Monday, February 9, 2009

In which fantasy bumps up against reality and Dorothea says 'ouch.' (Books - Middlemarch by George Eliot)

The fact is unalterable, that a fellow-mortal with whose nature you are acquainted solely through the brief entrances and exits of a few imaginative weeks called courtship, may, when seen in the continuity of married companionship, be disclosed as something better or worse than what you have preconceived, but will certainly not appear altogether the same. And it would be astonishing to find how soon the change is felt if we had no kindred changes to compare with it. To share lodgings with a brilliant dinner-companion, or to see your favourite politician in the Ministry, may bring about changes quite as rapid: in these cases too we begin by knowing little and believing much, and we sometimes end by inverting the quantities.

Still, such comparisons might mislead, for no man was more incapable of flashy make-believe than Mr. Casaubon: he was as genuine a character as any ruminant animal, and he had not actively assisted in creating any illusions about himself. How was it that in the weeks since her marriage, Dorothea had not distinctly observed but felt with a stifling depression, that the large vistas and wide fresh air which she had dreamed of finding in her husband's mind were replaced by ante-rooms and winding passages which seemed to lead nowhither? I suppose it was that in courtship everything is regarded as provisional and preliminary, and the smallest smaple of virtue or accomplishment is taken to guarantee delightful stores which the broad leisure of marriage will reveal. But the door-sill of marriage once crossed, expectation is concentrated on the present. Having once embarked on your marital voyage, it is impossible not to be aware that you make no way and that the sea is not within sight - that, in face, you are exploring an enclosed basin.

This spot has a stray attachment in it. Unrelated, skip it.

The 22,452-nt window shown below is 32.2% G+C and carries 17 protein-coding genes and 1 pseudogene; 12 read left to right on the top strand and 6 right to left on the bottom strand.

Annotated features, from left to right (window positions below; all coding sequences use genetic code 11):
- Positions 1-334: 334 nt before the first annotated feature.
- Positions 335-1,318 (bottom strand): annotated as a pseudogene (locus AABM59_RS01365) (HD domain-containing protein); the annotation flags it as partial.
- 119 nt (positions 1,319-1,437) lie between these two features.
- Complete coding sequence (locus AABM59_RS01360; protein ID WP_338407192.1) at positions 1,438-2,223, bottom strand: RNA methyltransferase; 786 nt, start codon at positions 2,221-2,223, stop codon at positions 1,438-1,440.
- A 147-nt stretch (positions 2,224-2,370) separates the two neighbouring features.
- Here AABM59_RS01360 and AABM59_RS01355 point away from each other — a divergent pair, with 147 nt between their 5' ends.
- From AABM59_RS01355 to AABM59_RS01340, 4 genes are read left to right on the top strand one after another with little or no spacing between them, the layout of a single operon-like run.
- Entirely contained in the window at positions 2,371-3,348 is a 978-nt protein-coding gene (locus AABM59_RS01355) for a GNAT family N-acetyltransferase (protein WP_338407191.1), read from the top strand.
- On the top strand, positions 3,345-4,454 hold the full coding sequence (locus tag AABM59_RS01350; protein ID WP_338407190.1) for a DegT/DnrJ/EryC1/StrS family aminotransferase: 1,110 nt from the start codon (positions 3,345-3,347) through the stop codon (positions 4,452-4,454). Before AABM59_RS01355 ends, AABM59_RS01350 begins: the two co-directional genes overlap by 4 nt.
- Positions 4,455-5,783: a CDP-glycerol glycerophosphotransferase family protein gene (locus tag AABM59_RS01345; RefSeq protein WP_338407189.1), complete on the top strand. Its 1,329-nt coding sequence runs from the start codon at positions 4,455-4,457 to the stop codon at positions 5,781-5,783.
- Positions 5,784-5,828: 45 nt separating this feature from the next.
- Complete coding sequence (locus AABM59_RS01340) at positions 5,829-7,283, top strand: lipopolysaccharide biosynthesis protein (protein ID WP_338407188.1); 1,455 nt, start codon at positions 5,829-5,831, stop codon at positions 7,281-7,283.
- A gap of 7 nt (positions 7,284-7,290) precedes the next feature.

Ah, the expansiveness of George Eliot's narrative. Middlemarch is a study in the constant bumping together of internal states and external realities. The expression "the honeymoon is over" seems to have been written with Dorothea in mind. Even with a multi-week stay in Rome, on the far shore of betrothal she becomes disillusioned. I love Eliot's two metaphors - the vista replaced by a closed room, and a voyage at sea replaced by one in a basin. They are hilarious even while Dorothea's circumstances are not. Anyone who has been an outsider in a community and takes Dorothea as a kindred spirit, and who admired that she married a much older man purely for his mind (or actually her fantasy of his mind) still, in reading the pages of their courtship, must have been saying 'don't do it' and in reading these pages is now saying 'I told you so,' and yet simultaneously (or maybe an instant later) experiencing her lonliness and sadness. But what have we to go on prior to engaging in a relationship but fantasy? Prior to co-habitation (since I am forbidden to marry anyone I could love) I could only imagine what it would be like to be together always. But marriage is a state of mind, all the more powerful because it is bestowed by the institution of the state or religion. Here's that notion of top-down phenomenon again (see this post for an explanation). In our modern habit of living together prior to marriage it is still not the same. It is not the same because of the name, even if it is no different circumstantially. Dorothea, however, lived in a much earlier era. She could only rely on her fantasy which is now rudely bumping up against the reality of a prim, distant, husband who she imagined a great scholar. Now she is realizing that those rows of notebooks, that she would patiently transcribe for him would, in fact, never become a book. His body is the same. He mind the same. The books the same. Rome the same. Only Dorothea's knowledge is different. It is because Eliot spend so much time in the mind's of her central characters, developing our intimate acquaintance with their point-of-view and the context in which it points, that we are treated to the simultaneous vistas that this book affords us. It's as though we have two lenses and might, at any time, peer through either. One gives us that distant wisdom, lets us anticipate Dorothea's misapprenhension and smile knowingly at her naivetee, the other makes us disillusioned ourselves. I thought I should get this post out of the way prior to Valentine's Day.

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